FBI-DEA Task Forces:
An Unsuccessful Attempt at Joint Operations
GGD-82-50: Published: Mar 26, 1982. Publicly Released: Apr 29, 1982.
- Full Report:
Pursuant to a congressional request, GAO reviewed the Federal Bureau of Investigation (FBI) and Drug Enforcement Administration (DEA) task force program to gauge the success the two agencies have had working together in the past. The purpose of the task forces was to combine the investigative resources of the two agencies to pursue organized crime figures engaged in large-scale drug trafficking.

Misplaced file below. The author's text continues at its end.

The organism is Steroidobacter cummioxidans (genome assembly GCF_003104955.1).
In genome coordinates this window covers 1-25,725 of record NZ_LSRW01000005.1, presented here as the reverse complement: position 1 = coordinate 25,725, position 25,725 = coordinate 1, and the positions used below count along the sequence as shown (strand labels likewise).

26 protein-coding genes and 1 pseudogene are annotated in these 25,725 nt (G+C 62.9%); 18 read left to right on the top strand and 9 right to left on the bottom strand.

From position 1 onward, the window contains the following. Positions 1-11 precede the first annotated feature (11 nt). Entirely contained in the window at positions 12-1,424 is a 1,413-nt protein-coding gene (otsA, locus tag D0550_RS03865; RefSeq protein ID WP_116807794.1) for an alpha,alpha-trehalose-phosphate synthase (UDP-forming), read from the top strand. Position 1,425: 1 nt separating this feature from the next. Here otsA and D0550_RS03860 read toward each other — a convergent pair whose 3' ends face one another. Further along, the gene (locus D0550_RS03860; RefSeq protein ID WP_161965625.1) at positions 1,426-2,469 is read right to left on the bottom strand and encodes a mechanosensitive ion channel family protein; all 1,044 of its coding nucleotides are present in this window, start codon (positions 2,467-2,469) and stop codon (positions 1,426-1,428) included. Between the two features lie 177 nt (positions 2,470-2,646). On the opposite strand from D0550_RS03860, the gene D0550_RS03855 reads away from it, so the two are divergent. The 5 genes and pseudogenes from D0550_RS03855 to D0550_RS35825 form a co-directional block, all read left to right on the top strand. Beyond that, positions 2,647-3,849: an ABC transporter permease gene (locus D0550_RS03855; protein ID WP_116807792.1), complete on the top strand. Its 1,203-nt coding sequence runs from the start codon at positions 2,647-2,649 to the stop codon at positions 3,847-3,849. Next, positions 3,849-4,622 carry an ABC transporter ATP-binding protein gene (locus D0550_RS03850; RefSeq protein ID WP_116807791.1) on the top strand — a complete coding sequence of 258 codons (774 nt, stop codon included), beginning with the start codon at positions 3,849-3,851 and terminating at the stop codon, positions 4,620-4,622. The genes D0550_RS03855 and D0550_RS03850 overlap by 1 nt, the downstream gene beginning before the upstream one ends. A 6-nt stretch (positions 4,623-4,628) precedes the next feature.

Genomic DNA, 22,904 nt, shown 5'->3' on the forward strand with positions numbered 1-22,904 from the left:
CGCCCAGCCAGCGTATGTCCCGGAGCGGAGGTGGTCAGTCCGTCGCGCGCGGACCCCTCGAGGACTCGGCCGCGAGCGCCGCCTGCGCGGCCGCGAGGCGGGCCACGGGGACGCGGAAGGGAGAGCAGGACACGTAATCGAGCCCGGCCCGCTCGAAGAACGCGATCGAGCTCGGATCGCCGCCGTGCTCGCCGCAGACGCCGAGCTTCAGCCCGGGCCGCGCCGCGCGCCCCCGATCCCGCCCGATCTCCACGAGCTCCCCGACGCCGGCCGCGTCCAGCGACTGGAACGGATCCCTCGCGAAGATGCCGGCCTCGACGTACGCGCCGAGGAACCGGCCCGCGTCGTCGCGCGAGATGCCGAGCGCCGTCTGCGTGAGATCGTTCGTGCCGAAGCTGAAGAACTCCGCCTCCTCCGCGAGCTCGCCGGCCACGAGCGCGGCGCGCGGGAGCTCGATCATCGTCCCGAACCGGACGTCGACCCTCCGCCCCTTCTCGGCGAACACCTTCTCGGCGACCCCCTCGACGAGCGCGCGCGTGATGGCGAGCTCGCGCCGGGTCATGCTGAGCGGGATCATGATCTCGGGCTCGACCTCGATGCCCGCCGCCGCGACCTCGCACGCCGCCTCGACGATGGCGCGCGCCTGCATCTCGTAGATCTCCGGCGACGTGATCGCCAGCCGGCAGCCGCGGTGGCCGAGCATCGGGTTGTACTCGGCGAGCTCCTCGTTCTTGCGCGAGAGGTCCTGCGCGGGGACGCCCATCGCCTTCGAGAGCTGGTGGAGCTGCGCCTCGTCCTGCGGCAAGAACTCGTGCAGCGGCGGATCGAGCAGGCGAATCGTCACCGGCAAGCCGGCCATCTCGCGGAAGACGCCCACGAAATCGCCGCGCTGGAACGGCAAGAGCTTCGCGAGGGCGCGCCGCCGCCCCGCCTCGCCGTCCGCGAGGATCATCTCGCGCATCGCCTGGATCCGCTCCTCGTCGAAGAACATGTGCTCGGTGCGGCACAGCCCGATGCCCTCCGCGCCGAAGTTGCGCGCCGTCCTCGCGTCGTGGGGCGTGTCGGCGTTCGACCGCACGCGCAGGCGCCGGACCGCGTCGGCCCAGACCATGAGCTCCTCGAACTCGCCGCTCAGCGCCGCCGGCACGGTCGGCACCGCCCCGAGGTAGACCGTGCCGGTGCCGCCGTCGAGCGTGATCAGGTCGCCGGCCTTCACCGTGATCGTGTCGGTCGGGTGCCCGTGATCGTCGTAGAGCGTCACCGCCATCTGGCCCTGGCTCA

Formal FBI-DEA task forces have been tried in Chicago, Los Angeles, and New York in 1977. The program was considered a failure and was terminated in 1979. However, because of the success the Los Angeles task force achieved, it continues to exist. From the beginning, the program was beset with problems because of restrictions on the selection of investigative targets, the lack of progress of investigations, and the disagreements between FBI and DEA supervisors over investigative procedures. An effort was made to correct the difficulties by substituting new targets and changing supervisory personnel. Following the changes, the Chicago and New York task forces were still not able to achieve satisfactory results, and the task forces were abolished along with the program. An FBI internal evaluation concluded that joint operations under formal arrangements were not effective because of the inherent differences in the investigative methods which led to disagreements between FBI and DEA personnel. In a 1979 congressional testimony, the DEA Administrator stated that he and the FBI Director agreed that informal working relationships were a better approach than formalized joint operations. In January 1982, the Attorney General announced that the FBI had been assigned jurisdiction to investigate drug offenses and that responsibility for general supervision of drug enforcement efforts had been assigned to the Director of the FBI.